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Federal law establishes a baseline national standard regarding individuals’ eligibility to acquire and possess firearms. Under federal law, people are generally prohibited from purchasing or possessing firearms if they have been convicted of a felony or some domestic violence misdemeanors, or if they are subject to certain court orders related to domestic violence or a serious mental condition. However, federal law merely provides a floor, and has notable gaps that allow individuals who have demonstrated significant risk factors for violence or self-harm to legally acquire and possess guns.

Wyoming prohibits the use or knowing possession of a firearm by any person who has previously pled guilty to or been convicted of committing or attempting to commit a violent felony or any felony causing bodily injury to a peace officer.1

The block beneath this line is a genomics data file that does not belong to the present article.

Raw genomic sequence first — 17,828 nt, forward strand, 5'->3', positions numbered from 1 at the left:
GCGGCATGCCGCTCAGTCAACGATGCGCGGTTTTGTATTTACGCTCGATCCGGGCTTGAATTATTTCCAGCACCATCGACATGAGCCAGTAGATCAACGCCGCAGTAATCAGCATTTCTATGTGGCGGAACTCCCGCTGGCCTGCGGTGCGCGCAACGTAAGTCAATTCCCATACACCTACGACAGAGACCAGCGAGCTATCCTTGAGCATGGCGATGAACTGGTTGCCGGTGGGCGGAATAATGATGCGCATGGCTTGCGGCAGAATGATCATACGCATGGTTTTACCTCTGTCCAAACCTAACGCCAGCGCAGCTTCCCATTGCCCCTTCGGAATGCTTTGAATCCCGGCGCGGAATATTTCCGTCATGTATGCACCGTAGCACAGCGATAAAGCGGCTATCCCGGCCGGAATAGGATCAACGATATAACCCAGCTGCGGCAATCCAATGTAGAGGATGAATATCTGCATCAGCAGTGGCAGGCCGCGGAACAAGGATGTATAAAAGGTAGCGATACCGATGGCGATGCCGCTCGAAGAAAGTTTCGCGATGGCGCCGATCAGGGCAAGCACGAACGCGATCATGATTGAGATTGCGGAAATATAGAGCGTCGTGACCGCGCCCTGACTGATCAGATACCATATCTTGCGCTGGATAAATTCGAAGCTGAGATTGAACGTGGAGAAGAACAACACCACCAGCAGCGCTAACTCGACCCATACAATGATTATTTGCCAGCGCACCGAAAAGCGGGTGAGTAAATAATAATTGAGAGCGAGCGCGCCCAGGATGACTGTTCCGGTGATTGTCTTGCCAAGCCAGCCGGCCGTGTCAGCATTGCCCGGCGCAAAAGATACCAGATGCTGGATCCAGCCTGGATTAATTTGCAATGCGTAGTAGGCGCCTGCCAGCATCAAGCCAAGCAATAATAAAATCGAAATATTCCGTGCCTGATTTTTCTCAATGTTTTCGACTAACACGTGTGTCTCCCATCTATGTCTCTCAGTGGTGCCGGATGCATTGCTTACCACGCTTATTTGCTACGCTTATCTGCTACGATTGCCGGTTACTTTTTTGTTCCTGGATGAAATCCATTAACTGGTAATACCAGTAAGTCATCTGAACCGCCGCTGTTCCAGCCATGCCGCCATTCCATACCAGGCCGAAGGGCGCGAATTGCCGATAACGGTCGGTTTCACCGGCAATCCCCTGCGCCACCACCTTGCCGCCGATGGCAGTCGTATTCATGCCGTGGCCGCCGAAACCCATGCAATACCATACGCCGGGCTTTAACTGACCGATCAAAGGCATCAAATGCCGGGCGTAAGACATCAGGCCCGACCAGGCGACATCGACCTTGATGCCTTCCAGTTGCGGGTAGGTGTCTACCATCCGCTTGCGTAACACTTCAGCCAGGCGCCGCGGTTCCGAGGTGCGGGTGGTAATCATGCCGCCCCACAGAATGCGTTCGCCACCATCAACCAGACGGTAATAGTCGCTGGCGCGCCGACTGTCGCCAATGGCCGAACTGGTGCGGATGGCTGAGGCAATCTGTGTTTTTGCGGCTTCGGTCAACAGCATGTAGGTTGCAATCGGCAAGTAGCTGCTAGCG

In 2010, Wyoming enacted a Firearms Freedom Act, purporting to exempt from federal regulation any firearm manufactured commercially or privately in Wyoming and that remains exclusively within the borders of Wyoming.2

That law also prohibits possession of such a firearm by a person who:

  • Has been convicted of any felony in any state, territory or other jurisdiction of the United States;
  • Is currently adjudicated to be legally incompetent; or
  • Has been committed to a mental institution.3

The law also states that, to purchase such a firearm, a person must not fall within any of these categories and must comply with certain age restrictions.4

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  1. Wyo. Stat. Ann. § 6-8-102.[]
  2. 2010 Wy. ALS 108. Note, however, that the federal 9th Circuit Court of Appeals has refused to uphold a similar law enacted by the State of Montana. Mont. Shooting Sports Ass’n v. Holder, 727 F.3d 975, 982-83 (9th Cir. 2013), petition for cert. denied by Mont. Shooting Sports Ass’n v. Holder, 187 L. Ed. 2d 786, (2014)  and by Mont. v. Holder, 2014 U.S. LEXIS 1525 (2014).[]
  3. Wyo. Stat. § 6-8-404.[]
  4. Wyo. Stat. § 6-8-404.[]